Aadhaar card is now mandatory for various services, including banking, gas connections, mobile numbers and more. The government is constantly launching new Aadhaar-linked schemes, forcing citizens to obtain the unique 12-digit number as soon as possible. But the government has found itself in hot waters for the economically beneficial idea of centralising Aadhaar.
The security of Aadhaar has raised questions more than once. The concern quickly escalated when the Central government admitted in June that details of Aadhaar cards were displayed on 210 government websites. Currently, a nine-judge panel led by Chief Justice of India J S Khehar has been constituted in the Supreme Court to assess whether the Aadhaar project violates the people's right to privacy.
As if the Aadhaar data dump on hundreds of government websites wasn't enough, there is another government organisation which is responsible for publishing Aadhaar numbers of more than 20,000 people. The Greater Ludhiana Area Development Authority (GLADA), under the Pradhan Mantri Awas Yojana, collected applications from the lower economy sections of society for houses in Ludhiana and Jagraon.
Like any other government scheme, this one too is linked to Aadhaar, which makes it mandatory for applicants to present their unique identity numbers along with other personal details. While there's nothing wrong with that, as it helps the government to better track the success of the housing programme, the Punjab government's website published the details of applicants, including their names, fathers' names and Aadhaar numbers of chosen beneficiaries.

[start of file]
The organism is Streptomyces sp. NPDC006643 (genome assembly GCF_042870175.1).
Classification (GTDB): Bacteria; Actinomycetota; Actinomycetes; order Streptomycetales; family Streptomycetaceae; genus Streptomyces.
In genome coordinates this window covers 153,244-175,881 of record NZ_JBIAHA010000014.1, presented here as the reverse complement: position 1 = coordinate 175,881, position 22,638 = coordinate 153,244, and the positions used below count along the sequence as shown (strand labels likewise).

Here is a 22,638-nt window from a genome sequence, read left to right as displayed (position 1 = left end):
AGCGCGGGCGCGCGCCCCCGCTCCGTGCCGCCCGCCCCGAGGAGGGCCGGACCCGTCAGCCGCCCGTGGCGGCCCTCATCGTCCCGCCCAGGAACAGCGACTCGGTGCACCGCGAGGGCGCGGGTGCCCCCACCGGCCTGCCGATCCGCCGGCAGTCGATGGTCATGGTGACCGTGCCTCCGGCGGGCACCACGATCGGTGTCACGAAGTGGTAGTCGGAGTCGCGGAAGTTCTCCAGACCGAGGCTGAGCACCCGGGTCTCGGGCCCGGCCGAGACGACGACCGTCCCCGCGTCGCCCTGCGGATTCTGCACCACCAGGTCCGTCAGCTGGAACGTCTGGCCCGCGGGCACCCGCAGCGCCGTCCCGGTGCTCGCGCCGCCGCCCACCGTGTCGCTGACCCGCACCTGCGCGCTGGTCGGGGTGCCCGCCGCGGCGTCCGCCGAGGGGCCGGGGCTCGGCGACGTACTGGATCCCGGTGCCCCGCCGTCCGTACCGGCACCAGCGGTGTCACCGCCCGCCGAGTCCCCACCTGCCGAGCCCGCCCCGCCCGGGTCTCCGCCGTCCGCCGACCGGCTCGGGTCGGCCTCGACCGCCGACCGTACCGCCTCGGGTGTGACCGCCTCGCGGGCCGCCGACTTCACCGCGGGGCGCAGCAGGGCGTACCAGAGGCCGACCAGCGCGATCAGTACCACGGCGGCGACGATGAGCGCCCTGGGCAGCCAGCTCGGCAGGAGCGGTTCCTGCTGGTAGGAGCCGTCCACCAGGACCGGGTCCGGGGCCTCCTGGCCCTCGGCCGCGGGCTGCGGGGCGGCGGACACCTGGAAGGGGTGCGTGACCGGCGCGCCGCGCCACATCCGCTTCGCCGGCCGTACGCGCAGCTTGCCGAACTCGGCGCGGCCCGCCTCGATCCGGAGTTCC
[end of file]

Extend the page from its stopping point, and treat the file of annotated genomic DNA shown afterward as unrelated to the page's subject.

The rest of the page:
The misstep was rectified and the data was removed from the website by Monday evening after being notified by Hindustan Times. But nothing is really erased once it is on the Internet. The PDF files of the leaked data remained online.
"If any government department has published a list of applicants with their Aadhaar numbers, their information can get leaked. It is a grave threat to the privacy of residents as Aadhaar information can be misused," Satish Thaman, a member of Ludhiana district (west sub-division) grievances redressal committee, told the paper.
This is just one instance with a worrying amount of Aadhaar data being leaked on the Internet. In April, a significantly large database of 1.4 million beneficiaries of a pension scheme was published on the Jharkhand Directorate of Social Security website. This instance was quickly followed by another one where the Union Water and Sanitation Department published Aadhaar details of beneficiaries of the Swachh Bharat Mission-Gramin.
This is a huge concern for security of Indians, who have obtained Aadhaar by scanning their biometrics. Such confidential data can turn into a disaster if it falls in the wrong hands. Despite a series of data dumps, the UIDAI said in May that biometrics linked to Aadhaar are in "safe custody."
The surprising element here is that the battle isn't against hackers on the Dark Web. The confidential information is being published on government websites. In May, the Centre had said that four government websites published 13.5 crore Aadhaar numbers, 100 million plus bank account numbers, addresses, caste/religion and other related information, NDTV had reported.
Under Section 29 (4) of the Aadhaar Act, publicly display of Aadhaar numbers or core biometric information is strictly prohibited. Violators can land in prison for up to three years, besides being subjected to other penalties.
As a result of mandating Aadhaar, 99 percent of adult residents have already enrolled for the 12-digit unique identification number. The UIDAI surpassed the 111 crore mark in January in a country with a population of more than 125 crore people.
Is Aadhaar paving the way forward or putting millions at risk? The government must get to work seriously on the poor security protocols of their websites in order to successfully push Aadhaar centralisation.